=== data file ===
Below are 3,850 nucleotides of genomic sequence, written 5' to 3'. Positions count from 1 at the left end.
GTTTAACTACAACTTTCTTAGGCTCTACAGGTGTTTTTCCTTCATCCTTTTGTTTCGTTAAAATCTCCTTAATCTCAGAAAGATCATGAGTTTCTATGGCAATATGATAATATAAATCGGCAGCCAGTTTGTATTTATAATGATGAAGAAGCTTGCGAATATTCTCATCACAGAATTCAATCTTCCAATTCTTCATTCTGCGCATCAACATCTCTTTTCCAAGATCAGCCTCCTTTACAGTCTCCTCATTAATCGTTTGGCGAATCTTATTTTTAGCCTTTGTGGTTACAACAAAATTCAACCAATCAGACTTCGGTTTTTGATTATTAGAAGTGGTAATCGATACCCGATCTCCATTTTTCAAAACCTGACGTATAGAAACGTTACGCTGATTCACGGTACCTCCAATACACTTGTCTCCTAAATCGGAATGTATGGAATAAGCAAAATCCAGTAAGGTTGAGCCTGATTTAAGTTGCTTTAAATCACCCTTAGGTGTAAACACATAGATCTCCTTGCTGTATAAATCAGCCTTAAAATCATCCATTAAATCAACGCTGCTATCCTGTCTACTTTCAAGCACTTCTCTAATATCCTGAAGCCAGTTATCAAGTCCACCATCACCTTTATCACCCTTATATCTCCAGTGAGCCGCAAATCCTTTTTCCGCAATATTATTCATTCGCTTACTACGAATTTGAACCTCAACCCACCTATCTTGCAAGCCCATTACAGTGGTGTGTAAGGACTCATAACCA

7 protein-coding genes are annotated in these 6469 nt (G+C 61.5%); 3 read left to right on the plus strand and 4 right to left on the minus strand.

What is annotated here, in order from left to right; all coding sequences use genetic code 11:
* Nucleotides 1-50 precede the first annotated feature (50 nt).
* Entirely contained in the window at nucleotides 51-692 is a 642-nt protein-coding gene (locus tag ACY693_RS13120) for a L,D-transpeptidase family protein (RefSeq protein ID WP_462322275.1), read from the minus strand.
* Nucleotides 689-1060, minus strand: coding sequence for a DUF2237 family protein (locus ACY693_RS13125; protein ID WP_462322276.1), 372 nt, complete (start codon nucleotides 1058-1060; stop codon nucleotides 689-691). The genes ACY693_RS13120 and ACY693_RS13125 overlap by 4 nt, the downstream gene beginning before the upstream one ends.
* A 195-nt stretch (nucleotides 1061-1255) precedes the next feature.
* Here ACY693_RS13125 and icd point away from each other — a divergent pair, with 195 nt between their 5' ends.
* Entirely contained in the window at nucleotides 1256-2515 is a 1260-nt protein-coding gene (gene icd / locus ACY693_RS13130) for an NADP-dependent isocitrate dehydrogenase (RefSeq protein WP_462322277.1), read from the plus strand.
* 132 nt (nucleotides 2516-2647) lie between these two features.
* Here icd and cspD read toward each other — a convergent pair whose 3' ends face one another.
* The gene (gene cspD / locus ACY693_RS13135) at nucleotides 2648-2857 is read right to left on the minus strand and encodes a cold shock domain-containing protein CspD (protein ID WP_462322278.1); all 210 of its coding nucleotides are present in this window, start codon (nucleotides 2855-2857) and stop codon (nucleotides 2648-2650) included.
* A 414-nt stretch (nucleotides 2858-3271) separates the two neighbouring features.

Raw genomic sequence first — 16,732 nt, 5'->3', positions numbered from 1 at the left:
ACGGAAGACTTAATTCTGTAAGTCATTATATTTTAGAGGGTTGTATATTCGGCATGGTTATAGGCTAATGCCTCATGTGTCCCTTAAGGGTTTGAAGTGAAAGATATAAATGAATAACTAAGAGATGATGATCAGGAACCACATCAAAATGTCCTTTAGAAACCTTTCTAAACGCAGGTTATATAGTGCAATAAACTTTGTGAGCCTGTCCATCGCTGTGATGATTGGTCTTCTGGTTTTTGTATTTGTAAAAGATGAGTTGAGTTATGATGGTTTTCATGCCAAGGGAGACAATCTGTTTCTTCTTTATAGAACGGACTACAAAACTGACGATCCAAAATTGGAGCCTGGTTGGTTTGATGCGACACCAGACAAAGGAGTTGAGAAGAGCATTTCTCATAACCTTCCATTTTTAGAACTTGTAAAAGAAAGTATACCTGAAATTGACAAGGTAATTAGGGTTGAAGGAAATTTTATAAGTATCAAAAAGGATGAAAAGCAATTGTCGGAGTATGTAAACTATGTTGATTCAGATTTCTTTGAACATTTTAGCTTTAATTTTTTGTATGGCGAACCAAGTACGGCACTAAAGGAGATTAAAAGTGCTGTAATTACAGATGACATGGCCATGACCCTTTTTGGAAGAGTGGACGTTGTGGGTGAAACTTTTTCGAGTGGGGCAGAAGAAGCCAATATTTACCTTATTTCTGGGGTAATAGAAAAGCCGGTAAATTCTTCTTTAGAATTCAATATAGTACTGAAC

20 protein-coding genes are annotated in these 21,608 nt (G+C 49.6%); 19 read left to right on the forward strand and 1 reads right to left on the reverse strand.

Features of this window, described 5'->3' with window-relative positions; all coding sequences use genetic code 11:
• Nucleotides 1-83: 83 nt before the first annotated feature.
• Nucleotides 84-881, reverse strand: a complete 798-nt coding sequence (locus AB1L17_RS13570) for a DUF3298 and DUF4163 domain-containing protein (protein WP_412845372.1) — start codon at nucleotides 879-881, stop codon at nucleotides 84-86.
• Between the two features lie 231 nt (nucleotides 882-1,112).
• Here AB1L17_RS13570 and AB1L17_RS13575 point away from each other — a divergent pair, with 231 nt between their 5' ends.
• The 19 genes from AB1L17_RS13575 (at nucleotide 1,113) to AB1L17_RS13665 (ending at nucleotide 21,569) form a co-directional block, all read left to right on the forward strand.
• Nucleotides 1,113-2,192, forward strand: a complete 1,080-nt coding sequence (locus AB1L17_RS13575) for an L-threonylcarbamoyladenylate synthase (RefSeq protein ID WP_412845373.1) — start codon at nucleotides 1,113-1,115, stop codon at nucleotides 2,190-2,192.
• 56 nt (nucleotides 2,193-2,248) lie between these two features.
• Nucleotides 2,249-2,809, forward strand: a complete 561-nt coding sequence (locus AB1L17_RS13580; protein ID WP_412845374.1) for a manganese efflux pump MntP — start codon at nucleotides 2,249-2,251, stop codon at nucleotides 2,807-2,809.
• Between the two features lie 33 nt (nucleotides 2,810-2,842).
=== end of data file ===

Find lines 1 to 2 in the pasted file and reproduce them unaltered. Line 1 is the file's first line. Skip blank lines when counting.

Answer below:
Below are 3,850 nucleotides of genomic sequence, written 5' to 3'. Positions count from 1 at the left end.
GTTTAACTACAACTTTCTTAGGCTCTACAGGTGTTTTTCCTTCATCCTTTTGTTTCGTTAAAATCTCCTTAATCTCAGAAAGATCATGAGTTTCTATGGCAATATGATAATATAAATCGGCAGCCAGTTTGTATTTATAATGATGAAGAAGCTTGCGAATATTCTCATCACAGAATTCAATCTTCCAATTCTTCATTCTGCGCATCAACATCTCTTTTCCAAGATCAGCCTCCTTTACAGTCTCCTCATTAATCGTTTGGCGAATCTTATTTTTAGCCTTTGTGGTTACAACAAAATTCAACCAATCAGACTTCGGTTTTTGATTATTAGAAGTGGTAATCGATACCCGATCTCCATTTTTCAAAACCTGACGTATAGAAACGTTACGCTGATTCACGGTACCTCCAATACACTTGTCTCCTAAATCGGAATGTATGGAATAAGCAAAATCCAGTAAGGTTGAGCCTGATTTAAGTTGCTTTAAATCACCCTTAGGTGTAAACACATAGATCTCCTTGCTGTATAAATCAGCCTTAAAATCATCCATTAAATCAACGCTGCTATCCTGTCTACTTTCAAGCACTTCTCTAATATCCTGAAGCCAGTTATCAAGTCCACCATCACCTTTATCACCCTTATATCTCCAGTGAGCCGCAAATCCTTTTTCCGCAATATTATTCATTCGCTTACTACGAATTTGAACCTCAACCCACCTATCTTGCAAGCCCATTACAGTGGTGTGTAAGGACTCATAACCA